“I haven’t been told yet, but this is an exciting opportunity,” Ballard said. “I’ve been sitting for a couple weeks and it’s been tough watching and not being able to contribute.”
Viegnault said Tanez was brought in to give the team a healthy seventh defenseman.
“It’s playoffs and it’s faster, tougher and more physical,” said Tanev, who was with the AHL’s Manitoba Moose before they were eliminated from the playoffs earlier this month. “If I get the chance, great. If not, I’ll be rooting the guys on.”
-- A.J. Perez
Posted on: May 20, 2011 10:50 pm
Edited on: May 20, 2011 11:10 pm
SAN JOSE --- The San Jose Sharks have their own dudes clad in spandex next to the penalty box --- and they did the Vancouver ‘s two Green Men a few better.
There were five --- three in orange and two in tight-fitting teal, although none appeared to be as acrobatic as the Vancouver crew --- and they even had their own PR person from a Silicon Valley company that paid for their seats at Game 3 of the Western Conference finals at HP Pavilion on Friday night. The seats cost at least $350 each, so Barracuda Networks --- a Sharks sponsor --- spent some good money to spoof Vancouver.
“We are just looking to go out there and have some fun,” said Mitch Vacation of Saratoga, Calif. (Yes, that’s the name he gave and here’s appears to be his Facebook page.) “We are here to represent the Sharks and everything that has to do with orange and teal. “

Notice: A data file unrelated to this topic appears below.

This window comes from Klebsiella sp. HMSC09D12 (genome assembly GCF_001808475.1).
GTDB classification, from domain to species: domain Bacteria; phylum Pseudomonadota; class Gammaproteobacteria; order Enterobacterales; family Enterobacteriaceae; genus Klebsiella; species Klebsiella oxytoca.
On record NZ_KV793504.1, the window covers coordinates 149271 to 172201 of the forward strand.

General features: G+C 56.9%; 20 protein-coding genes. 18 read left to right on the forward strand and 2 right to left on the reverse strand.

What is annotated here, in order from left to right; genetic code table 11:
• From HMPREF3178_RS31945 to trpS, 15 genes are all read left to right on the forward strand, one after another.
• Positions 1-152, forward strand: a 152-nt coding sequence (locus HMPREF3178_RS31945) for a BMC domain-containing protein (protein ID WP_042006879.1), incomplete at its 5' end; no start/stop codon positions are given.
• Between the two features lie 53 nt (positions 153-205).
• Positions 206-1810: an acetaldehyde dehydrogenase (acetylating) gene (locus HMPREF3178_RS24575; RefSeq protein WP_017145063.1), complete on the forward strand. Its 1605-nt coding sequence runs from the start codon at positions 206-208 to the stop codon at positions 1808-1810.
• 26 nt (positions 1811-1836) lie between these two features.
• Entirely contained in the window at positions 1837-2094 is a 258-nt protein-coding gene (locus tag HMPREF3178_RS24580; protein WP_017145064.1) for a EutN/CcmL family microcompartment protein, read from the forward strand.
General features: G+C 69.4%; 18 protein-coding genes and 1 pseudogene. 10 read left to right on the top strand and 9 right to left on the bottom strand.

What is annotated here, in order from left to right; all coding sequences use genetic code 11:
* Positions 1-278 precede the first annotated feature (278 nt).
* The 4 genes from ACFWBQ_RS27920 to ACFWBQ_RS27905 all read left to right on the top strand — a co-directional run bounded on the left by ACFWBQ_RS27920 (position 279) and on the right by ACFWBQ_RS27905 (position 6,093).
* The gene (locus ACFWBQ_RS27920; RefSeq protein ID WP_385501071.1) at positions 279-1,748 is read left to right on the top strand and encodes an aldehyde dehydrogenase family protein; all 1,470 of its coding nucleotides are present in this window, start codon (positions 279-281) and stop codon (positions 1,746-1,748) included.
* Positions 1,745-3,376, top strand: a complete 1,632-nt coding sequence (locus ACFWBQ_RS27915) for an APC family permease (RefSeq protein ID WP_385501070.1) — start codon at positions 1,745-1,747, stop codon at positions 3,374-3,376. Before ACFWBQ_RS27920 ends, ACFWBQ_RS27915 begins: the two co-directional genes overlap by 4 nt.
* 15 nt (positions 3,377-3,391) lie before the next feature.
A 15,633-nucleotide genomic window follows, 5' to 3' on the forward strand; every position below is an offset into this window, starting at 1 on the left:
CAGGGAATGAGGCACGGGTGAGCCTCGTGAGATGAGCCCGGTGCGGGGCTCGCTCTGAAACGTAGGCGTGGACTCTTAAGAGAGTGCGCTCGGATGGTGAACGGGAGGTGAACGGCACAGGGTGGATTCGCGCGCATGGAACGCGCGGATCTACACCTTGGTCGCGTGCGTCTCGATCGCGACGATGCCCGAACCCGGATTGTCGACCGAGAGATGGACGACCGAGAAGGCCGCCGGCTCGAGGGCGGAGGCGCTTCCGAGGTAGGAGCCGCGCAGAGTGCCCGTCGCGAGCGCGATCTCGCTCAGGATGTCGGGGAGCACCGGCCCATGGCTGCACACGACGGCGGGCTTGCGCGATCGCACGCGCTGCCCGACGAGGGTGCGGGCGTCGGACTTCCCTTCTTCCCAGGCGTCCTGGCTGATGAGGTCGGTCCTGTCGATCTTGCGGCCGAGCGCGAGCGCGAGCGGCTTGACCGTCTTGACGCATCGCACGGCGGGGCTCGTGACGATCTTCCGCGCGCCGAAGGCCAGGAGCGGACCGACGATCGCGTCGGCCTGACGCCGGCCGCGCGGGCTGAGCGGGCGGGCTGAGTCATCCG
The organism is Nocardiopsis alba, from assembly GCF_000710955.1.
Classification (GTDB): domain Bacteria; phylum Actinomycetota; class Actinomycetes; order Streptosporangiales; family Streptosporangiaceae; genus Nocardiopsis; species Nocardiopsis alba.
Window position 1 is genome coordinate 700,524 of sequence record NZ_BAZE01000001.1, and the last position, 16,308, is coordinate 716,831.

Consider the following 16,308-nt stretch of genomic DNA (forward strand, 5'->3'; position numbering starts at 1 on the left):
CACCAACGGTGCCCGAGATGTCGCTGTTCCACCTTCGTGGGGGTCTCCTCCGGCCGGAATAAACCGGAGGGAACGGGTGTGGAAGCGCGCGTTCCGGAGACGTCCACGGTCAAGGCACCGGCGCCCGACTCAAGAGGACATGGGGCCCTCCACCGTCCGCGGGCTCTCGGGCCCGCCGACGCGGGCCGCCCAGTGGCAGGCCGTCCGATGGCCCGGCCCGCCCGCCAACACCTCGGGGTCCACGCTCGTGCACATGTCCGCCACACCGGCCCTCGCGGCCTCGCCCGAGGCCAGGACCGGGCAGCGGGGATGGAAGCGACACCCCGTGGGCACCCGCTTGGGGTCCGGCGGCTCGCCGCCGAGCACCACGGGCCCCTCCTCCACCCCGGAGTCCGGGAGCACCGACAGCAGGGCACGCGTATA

Barracuda Networks was behind the promotion that handed every person who walked into the arena orange t-shirts, although only at best half wore them.
Being sponsored has its advantages. The Green Men said on their Twitter account that they were unable to make Game 2 because “tix are a little too pricey and Nashville put us in debt.” They promised to be back in Game 5.
A certain fan made up for their absence in Game 2 by putting on her own display.
Of course, not everybody was pleased with these five.
“You guys are copycats,” said one Canucks fan in a Ryan Kesler jersey. “Why don’t you do something original?”
-- A.J. Perez
Posted on: May 20, 2011 9:21 pm
Fiery forward Ben Eager was scratched from the San Jose Sharks lineup for Game 3 of the Western Conference finals at HP Pavilion on Friday night.
Eager racked up 20 penalty minutes, including a controversial boarding minor on a check of Vancouver Canucks MVP candidate Daniel Sedin in the second period of Game 2. Eager also netted a tripping call that cost the Sharks a power-play goal in the third period and added a the final maker in the 7-3 Sharks’ 7-3 Game 2 loss --- and Eager proceeded to talk some trash to Canucks goalie Roberto Luongo.
“I thought Ben Eager was one of our better players as far as forecheck, creating scoring opportunities,” Sharks coach Todd McLellan said in Thursday. “He had a number of shots on goal. He played with an energy and passion that was required of him. As I said last night, he took penalties that we cannot take.Is he an asset or a liability? He was both (in Game 2).”
Earlier today, McLellan said possible lineup changes were still being discussed among coaches.
“We could shuffle things up a little bit,” McLellan said.
Rookie forward Andrew Desjardins was inserted into the lineup in place of Eager. It’s Desjardin’s first career playoff start.
-- A.J. Perez